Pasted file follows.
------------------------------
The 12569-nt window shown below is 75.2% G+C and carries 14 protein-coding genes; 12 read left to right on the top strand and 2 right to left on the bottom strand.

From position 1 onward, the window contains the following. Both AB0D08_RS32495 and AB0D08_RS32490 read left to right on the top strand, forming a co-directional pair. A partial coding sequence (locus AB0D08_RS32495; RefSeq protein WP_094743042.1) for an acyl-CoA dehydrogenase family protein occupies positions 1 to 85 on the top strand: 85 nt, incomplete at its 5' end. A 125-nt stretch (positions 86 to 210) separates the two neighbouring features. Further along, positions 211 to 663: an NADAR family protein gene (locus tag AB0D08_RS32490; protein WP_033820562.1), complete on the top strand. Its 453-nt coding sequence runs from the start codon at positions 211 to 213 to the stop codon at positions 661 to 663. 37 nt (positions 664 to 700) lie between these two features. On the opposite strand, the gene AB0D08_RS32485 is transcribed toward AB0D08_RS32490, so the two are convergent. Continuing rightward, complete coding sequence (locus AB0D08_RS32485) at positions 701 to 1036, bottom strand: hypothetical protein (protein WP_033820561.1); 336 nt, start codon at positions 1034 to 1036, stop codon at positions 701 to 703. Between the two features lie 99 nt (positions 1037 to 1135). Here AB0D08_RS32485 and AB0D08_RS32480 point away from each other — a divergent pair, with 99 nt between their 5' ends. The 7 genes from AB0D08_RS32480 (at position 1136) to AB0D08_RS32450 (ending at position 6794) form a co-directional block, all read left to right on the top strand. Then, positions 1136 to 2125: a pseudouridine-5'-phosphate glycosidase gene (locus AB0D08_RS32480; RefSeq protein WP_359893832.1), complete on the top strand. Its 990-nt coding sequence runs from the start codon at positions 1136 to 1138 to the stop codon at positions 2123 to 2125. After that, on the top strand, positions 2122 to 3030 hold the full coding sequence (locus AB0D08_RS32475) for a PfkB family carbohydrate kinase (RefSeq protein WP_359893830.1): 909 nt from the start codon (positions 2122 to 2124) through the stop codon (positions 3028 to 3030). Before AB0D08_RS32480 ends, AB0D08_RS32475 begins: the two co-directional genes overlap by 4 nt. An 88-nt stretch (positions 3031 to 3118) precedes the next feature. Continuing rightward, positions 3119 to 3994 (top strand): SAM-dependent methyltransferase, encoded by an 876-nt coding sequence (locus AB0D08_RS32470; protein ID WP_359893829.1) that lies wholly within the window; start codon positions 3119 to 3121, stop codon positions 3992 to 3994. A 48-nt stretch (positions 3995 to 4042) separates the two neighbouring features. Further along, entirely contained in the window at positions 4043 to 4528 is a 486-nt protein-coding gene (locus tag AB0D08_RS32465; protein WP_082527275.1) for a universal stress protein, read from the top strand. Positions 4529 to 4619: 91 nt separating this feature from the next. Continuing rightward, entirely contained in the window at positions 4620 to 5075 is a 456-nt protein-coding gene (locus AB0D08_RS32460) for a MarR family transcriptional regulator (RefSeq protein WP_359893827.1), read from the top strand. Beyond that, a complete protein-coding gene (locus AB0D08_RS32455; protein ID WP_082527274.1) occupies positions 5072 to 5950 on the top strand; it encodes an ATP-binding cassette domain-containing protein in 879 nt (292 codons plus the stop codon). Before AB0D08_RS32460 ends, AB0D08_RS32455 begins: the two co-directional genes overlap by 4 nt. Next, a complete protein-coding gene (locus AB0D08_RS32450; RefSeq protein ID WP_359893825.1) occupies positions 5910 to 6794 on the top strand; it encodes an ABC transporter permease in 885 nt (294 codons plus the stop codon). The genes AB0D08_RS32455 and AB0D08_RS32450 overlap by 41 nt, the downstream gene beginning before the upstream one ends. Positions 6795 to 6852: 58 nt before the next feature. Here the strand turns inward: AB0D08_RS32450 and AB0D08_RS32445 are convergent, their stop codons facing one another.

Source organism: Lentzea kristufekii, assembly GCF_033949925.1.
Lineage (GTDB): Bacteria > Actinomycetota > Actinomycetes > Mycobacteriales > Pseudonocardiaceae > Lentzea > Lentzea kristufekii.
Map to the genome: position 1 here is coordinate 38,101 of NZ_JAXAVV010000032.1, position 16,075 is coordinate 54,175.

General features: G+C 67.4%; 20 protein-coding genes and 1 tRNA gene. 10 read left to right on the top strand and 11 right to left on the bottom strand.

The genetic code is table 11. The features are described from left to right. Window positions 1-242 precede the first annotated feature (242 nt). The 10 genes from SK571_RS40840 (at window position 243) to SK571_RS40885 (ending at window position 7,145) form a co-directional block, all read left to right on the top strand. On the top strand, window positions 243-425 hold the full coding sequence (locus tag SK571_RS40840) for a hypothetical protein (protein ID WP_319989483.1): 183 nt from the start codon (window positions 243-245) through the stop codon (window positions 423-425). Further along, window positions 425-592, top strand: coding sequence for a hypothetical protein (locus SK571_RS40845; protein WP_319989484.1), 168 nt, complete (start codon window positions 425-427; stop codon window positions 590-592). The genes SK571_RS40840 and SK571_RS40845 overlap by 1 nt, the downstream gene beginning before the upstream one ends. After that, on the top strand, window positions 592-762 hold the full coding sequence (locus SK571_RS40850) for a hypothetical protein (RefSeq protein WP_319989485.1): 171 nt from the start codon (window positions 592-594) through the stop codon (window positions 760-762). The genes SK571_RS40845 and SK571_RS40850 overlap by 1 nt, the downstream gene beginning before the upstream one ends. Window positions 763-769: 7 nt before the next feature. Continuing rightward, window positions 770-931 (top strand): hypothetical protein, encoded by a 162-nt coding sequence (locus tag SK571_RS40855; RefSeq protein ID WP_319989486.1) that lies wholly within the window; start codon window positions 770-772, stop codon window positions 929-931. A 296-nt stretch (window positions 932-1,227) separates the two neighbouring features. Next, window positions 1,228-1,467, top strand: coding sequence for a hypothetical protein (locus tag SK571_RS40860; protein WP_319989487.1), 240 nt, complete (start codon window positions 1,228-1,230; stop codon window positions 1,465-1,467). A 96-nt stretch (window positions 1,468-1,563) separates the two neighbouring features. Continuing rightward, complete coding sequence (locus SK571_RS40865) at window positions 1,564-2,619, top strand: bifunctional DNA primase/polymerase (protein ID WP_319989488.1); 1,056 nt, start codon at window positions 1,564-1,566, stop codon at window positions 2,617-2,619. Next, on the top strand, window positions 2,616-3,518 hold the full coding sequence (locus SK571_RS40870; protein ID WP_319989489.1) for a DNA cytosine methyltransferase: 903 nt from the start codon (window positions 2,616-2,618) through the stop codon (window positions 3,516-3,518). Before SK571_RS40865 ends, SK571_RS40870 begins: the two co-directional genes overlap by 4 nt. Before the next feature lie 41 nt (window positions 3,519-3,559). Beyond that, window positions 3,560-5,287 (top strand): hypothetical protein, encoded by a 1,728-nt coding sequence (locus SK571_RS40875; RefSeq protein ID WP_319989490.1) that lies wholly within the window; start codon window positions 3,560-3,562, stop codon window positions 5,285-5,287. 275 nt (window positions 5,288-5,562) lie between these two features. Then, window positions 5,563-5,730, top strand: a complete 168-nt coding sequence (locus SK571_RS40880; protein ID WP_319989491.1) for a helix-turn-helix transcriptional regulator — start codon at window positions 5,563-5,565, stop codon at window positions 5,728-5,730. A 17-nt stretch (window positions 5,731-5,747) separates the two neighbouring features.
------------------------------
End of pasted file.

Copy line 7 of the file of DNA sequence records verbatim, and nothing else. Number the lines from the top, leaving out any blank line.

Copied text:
The genetic code is table 11. The features are described from left to right. Window positions 1-242 precede the first annotated feature (242 nt). The 10 genes from SK571_RS40840 (at window position 243) to SK571_RS40885 (ending at window position 7,145) form a co-directional block, all read left to right on the top strand. On the top strand, window positions 243-425 hold the full coding sequence (locus tag SK571_RS40840) for a hypothetical protein (protein ID WP_319989483.1): 183 nt from the start codon (window positions 243-245) through the stop codon (window positions 423-425). Further along, window positions 425-592, top strand: coding sequence for a hypothetical protein (locus SK571_RS40845; protein WP_319989484.1), 168 nt, complete (start codon window positions 425-427; stop codon window positions 590-592). The genes SK571_RS40840 and SK571_RS40845 overlap by 1 nt, the downstream gene beginning before the upstream one ends. After that, on the top strand, window positions 592-762 hold the full coding sequence (locus SK571_RS40850) for a hypothetical protein (RefSeq protein WP_319989485.1): 171 nt from the start codon (window positions 592-594) through the stop codon (window positions 760-762). The genes SK571_RS40845 and SK571_RS40850 overlap by 1 nt, the downstream gene beginning before the upstream one ends. Window positions 763-769: 7 nt before the next feature. Continuing rightward, window positions 770-931 (top strand): hypothetical protein, encoded by a 162-nt coding sequence (locus tag SK571_RS40855; RefSeq protein ID WP_319989486.1) that lies wholly within the window; start codon window positions 770-772, stop codon window positions 929-931. A 296-nt stretch (window positions 932-1,227) separates the two neighbouring features. Next, window positions 1,228-1,467, top strand: coding sequence for a hypothetical protein (locus tag SK571_RS40860; protein WP_319989487.1), 240 nt, complete (start codon window positions 1,228-1,230; stop codon window positions 1,465-1,467). A 96-nt stretch (window positions 1,468-1,563) separates the two neighbouring features. Continuing rightward, complete coding sequence (locus SK571_RS40865) at window positions 1,564-2,619, top strand: bifunctional DNA primase/polymerase (protein ID WP_319989488.1); 1,056 nt, start codon at window positions 1,564-1,566, stop codon at window positions 2,617-2,619. Next, on the top strand, window positions 2,616-3,518 hold the full coding sequence (locus SK571_RS40870; protein ID WP_319989489.1) for a DNA cytosine methyltransferase: 903 nt from the start codon (window positions 2,616-2,618) through the stop codon (window positions 3,516-3,518). Before SK571_RS40865 ends, SK571_RS40870 begins: the two co-directional genes overlap by 4 nt. Before the next feature lie 41 nt (window positions 3,519-3,559). Beyond that, window positions 3,560-5,287 (top strand): hypothetical protein, encoded by a 1,728-nt coding sequence (locus SK571_RS40875; RefSeq protein ID WP_319989490.1) that lies wholly within the window; start codon window positions 3,560-3,562, stop codon window positions 5,285-5,287. 275 nt (window positions 5,288-5,562) lie between these two features. Then, window positions 5,563-5,730, top strand: a complete 168-nt coding sequence (locus SK571_RS40880; protein ID WP_319989491.1) for a helix-turn-helix transcriptional regulator — start codon at window positions 5,563-5,565, stop codon at window positions 5,728-5,730. A 17-nt stretch (window positions 5,731-5,747) separates the two neighbouring features.